2 Materials and method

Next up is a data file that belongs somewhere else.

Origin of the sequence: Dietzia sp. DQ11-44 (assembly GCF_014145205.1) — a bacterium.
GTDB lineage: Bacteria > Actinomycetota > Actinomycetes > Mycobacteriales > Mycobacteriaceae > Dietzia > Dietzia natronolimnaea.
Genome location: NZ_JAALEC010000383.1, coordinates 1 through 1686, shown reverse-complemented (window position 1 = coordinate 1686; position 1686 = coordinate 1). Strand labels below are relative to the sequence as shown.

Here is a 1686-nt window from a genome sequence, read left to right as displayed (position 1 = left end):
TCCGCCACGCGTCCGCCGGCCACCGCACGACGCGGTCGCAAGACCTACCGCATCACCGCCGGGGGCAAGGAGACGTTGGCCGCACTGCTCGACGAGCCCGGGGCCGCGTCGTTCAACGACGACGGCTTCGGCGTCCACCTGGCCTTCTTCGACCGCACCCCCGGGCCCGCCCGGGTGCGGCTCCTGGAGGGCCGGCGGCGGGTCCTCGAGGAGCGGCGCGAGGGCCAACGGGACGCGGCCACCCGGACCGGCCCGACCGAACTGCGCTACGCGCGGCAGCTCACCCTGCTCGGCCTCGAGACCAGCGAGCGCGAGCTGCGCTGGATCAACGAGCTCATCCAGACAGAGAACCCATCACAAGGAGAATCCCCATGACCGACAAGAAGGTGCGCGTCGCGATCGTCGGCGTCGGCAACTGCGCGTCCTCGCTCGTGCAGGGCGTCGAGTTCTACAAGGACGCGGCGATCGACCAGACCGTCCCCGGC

Aluminium (6063) matrix composite reinforced with 8 wt.% BLA and SiC with reinforcement weight ratio of 1:3, was used as Aluminium based composite for this investigation. The silicon carbide (SiC) particles were of average particle size of 30 μm while the bamboo leaf ash (BLA) of particle size <50 μm was derived from controlled burning and sieving of dry bamboo leaves. The bamboo leaf ash processing and composite production procedures have been reported in details by Alaneme et al. [14]. Basically, the process required charge calculation to determine the amounts of the BLA and SiC (in weight ratio 1:3) which served as reinforcements and Al/6063 alloy required for the composite development. The Al/6063 alloy was charged and melted in a furnace, allowed to cool slowly to a semi-solid state (∼600 °C) before the preheated reinforcements were added and the ensuing mixture, stirred manually. The mixture was then superheated to 750 °C ± 20 °C, and stirred a second time, using a mechanical stirrer, operated at 400 rpm for 10 min. The composite was cast into sand moulds inserted with metallic chills, and afterwards, machined to cylindrical specimen configuration with dimensions 10 mm diameter and 15 mm length. The isothermal hot compression tests were performed on a Gleeble 3500 thermomechanical simulator at different strain rates (0.001, 0.1, and 1.0 s‑1), temperatures (300 °C, 350 °C and 400 °C) and constant global strain of 50%. Prior to hot-compression testing, chromel-alumel thermocouple was attached to the composite sample surface at the centre (mid span) of the length dimension to measure the temperature of the samples during the experiment, following the wrap-round method [15]. The procedure for conducting the test entailed, heating the samples to the predetermined deformation temperatures at a heating rate of 5 °C/s and holding at the temperature isothermally for 180 s to ensure uniform sample temperatures. Friction between the samples and pressure head was ameliorated by application of graphite foil and nickel paste between the samples and pressure head prior to testing. The samples were then compressed until the global strain was attained, at which point the samples were immediately compressed air-cooled to preserve their microstructures. Scanning electron microscopy (SEM), carried out on a Field Emission Scanning Electron Microscope, was used to study the post-deformation microstructures. Prior to microscopy, the samples were ground and polished following standard metallographic procedures and were etched using Keller's reagent.